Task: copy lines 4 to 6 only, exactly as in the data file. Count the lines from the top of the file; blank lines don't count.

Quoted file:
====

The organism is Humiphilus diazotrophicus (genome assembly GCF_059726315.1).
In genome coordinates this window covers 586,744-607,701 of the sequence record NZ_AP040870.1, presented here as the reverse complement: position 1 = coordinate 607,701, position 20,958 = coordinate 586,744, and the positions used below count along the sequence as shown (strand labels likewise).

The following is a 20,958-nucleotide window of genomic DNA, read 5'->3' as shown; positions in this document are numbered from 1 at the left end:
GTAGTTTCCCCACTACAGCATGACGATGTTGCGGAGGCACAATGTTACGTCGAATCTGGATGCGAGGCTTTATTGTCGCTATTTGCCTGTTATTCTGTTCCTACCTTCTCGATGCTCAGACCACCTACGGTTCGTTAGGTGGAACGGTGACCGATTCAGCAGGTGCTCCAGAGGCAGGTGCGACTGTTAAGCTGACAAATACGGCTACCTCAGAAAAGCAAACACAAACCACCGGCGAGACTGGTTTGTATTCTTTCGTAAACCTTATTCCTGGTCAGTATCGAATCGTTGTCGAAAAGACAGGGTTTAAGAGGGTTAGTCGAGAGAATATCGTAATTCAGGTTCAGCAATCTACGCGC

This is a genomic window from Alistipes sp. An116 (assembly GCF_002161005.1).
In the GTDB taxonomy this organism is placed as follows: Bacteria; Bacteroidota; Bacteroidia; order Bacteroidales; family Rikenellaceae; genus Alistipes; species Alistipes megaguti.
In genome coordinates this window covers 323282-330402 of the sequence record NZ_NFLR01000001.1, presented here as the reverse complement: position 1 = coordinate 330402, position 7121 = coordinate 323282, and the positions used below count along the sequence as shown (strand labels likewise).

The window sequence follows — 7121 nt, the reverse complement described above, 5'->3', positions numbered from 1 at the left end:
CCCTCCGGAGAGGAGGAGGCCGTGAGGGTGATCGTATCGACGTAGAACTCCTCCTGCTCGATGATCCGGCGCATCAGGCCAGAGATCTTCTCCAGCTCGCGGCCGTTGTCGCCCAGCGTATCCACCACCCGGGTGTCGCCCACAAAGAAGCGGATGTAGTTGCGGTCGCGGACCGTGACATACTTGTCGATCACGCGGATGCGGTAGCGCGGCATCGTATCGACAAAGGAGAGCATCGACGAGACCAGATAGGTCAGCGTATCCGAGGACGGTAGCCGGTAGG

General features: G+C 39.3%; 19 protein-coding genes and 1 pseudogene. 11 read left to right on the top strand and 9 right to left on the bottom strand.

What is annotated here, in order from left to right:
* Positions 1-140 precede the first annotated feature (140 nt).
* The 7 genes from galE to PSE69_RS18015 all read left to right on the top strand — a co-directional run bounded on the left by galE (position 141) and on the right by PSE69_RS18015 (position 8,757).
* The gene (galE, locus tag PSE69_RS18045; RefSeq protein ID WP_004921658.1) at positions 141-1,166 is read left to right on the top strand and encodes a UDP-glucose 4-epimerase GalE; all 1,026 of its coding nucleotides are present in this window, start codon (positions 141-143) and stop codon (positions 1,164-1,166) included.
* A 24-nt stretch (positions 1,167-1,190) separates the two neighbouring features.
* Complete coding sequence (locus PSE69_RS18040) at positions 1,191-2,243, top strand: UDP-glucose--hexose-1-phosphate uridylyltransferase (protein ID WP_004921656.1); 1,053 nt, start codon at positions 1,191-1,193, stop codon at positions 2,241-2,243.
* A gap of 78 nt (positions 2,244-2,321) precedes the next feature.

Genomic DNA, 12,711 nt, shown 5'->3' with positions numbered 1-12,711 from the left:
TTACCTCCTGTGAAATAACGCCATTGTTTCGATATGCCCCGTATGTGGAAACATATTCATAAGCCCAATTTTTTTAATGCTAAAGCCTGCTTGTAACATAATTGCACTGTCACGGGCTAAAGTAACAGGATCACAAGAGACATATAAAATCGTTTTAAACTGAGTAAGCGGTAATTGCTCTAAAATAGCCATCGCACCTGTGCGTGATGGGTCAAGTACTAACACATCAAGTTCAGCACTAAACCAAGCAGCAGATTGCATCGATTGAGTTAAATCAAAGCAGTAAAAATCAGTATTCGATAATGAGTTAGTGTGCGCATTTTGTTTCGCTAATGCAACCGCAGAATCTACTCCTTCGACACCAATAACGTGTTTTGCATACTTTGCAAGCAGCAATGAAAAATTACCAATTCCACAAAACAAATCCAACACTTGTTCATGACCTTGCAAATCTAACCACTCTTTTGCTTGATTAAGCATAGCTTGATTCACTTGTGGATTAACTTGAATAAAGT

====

GTAGTTTCCCCACTACAGCATGACGATGTTGCGGAGGCACAATGTTACGTCGAATCTGGATGCGAGGCTTTATTGTCGCTATTTGCCTGTTATTCTGTTCCTACCTTCTCGATGCTCAGACCACCTACGGTTCGTTAGGTGGAACGGTGACCGATTCAGCAGGTGCTCCAGAGGCAGGTGCGACTGTTAAGCTGACAAATACGGCTACCTCAGAAAAGCAAACACAAACCACCGGCGAGACTGGTTTGTATTCTTTCGTAAACCTTATTCCTGGTCAGTATCGAATCGTTGTCGAAAAGACAGGGTTTAAGAGGGTTAGTCGAGAGAATATCGTAATTCAGGTTCAGCAATCTACGCGC

This is a genomic window from Alistipes sp. An116 (assembly GCF_002161005.1).
In the GTDB taxonomy this organism is placed as follows: Bacteria; Bacteroidota; Bacteroidia; order Bacteroidales; family Rikenellaceae; genus Alistipes; species Alistipes megaguti.